Puppets recount stories of Rajput valour, keep legends alive

Charming Folklore

Over 300 years ago, when India was under the Mughal sultanate, a Hindu prince by the name of Amar Singh Rathore was an army commander and minister in the court of Emperor Shah Jahan.

Once, he sought leave for his marriage and was asked to come back in seven days. He was also expected to bring along his wife to perform a mujra in the court, as was the rule for Hindu ministers those days, but Amar Singh changed
his mind.

He returned only after 14 days, that too alone, which prompted another minister Salawat Khan to hurl abuses and demand a penalty. Salawat did not survive the day as the strong Rajput prince immediately chopped off his head. Thereafter, Amar Singh fled the court even as the whole Mughal force chased him and then he literally flew over the 70 feet high ramparts of the Agra Fort on his horse, landed safely on the other side and escaped in time!

This example of Rajput honour, righteousness and bravery is recounted again and again in folklores across North India, and recently, the Ghasi Ram Bhat troupe of Rajasthan regaled Delhiites with this tale in the form of puppetry! Art lovers, scholars, the old and the kids – all watched in rapt attention as the group performed Amar Singh Rathore: Kathputli-ka-Khel, The string puppets of Rajasthan at Meghdoot Theatre, Rabindra Bhavan.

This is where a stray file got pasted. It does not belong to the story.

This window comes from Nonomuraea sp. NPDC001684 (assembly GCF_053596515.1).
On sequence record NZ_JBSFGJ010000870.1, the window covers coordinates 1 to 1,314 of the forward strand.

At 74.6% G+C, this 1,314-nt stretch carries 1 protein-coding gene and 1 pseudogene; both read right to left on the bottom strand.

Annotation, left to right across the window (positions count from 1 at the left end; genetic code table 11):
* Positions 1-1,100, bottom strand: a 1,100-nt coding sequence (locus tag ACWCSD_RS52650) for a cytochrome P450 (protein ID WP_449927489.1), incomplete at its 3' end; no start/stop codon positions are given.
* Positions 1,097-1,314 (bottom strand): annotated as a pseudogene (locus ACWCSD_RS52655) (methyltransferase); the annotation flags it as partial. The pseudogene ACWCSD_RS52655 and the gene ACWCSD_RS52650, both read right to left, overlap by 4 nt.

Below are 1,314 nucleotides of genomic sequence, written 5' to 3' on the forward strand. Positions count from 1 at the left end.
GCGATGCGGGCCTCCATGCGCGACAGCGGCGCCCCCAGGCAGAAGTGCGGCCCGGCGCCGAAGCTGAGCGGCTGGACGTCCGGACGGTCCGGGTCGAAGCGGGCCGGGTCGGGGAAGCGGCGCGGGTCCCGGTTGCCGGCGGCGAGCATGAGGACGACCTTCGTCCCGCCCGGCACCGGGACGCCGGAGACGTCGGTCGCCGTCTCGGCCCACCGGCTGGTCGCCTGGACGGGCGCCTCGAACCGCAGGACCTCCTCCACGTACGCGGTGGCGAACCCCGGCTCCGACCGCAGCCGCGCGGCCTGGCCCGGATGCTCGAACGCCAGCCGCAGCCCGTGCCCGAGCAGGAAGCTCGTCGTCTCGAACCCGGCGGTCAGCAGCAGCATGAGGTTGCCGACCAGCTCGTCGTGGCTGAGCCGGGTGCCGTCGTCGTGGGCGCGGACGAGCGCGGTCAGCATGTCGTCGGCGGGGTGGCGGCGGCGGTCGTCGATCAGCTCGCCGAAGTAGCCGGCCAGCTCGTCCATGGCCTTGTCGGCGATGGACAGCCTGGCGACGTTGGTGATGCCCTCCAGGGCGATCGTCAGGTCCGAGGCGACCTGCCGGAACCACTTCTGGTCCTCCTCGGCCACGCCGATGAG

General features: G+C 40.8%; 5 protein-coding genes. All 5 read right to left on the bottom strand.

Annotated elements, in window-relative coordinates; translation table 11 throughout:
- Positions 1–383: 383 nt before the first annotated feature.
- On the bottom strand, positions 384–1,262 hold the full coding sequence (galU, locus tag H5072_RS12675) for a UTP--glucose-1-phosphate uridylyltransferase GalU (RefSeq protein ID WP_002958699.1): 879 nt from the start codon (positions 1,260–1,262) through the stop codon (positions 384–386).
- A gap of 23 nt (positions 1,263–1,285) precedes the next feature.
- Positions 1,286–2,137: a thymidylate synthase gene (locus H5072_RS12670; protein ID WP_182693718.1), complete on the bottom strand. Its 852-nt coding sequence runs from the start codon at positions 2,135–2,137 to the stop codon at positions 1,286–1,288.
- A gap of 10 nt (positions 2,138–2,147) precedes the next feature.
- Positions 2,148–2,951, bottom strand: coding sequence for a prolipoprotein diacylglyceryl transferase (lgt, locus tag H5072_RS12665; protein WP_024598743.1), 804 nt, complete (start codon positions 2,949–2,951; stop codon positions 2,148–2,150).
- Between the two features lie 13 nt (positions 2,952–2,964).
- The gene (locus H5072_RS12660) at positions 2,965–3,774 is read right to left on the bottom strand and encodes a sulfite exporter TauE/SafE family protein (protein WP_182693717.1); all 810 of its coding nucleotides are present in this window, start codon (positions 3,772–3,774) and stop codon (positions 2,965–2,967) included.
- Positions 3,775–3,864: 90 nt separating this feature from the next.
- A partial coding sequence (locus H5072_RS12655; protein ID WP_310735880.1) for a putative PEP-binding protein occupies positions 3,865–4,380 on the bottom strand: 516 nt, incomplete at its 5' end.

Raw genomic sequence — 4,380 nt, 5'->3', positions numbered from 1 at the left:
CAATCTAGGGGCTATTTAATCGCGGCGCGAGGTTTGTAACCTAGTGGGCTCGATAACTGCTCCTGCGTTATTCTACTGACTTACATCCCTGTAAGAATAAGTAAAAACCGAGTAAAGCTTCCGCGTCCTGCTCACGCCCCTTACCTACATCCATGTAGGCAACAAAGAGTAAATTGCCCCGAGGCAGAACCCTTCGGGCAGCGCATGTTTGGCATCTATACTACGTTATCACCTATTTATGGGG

The Bhat family from Nagaur is known to have been puppeteering for at least five generations now. At least eight members of the family – comprising 86-year-old Ghasi Ram, his three sons, a son-in-law, a daughter-in-law and a host of nephews are forever travelling, keeping ‘legends of their land’ alive. The octogenarian artiste informs us, “Though the history of puppetry is traced back to several thousand years, attributed to deities Shiv-Parvati, it is the kings of Rajasthan who have kept it alive.”

“Raja Vikramaditya of Ujjain is said to have kept 32 dolls in his court. The first puppetry show was made on his life and achievements. Then king Prithviraj Chauhan patronised puppetry and other arts; and lastly, Amar Singh Rathore supported us in return for documenting his heroic exploits.” His clan, Nagaur’s Bhat, is etched in history as the poets’ and puppeteers’ community of Rajasthan. King Prithviraj Chauhan’s famous poet-friend Chand Bardai was also a Bhat, the old man shares proudly.

Amar Singh Rathore, of course, continues to occupy a special place in their hearts. Though a couple of more ‘productions’ have been evolved, shows of Amar Singh Rathore outnumber them any day. A small canopy-like stage is set up with cloth emblazoned with images of the desert State. Then puppets are brought down, skilfully manipulated, made to sing, dance and even wage a war! The all-time favourite characters are Anarkali, Sapera and Bangali jadugar who are shown to be performing at Shah Jahan’s court when Amar Singh arrives.

The beautiful costumes of the puppets – especially female, the hilarious dialogues and even more entertaining folk music in the background make Amar Singh Rathore an instant hit. Ghasi Ram’s son, Billu Ram Bhat, informs us, “There was a time when we used to perform the full story till Amar Singh Rathore’s treacherous murder for three hours. Nowadays, nobody has that much time. So we keep it to an hour only.”
One only has to attend a show, though, to know that Amar Singh Rathore still retains its fan following.        

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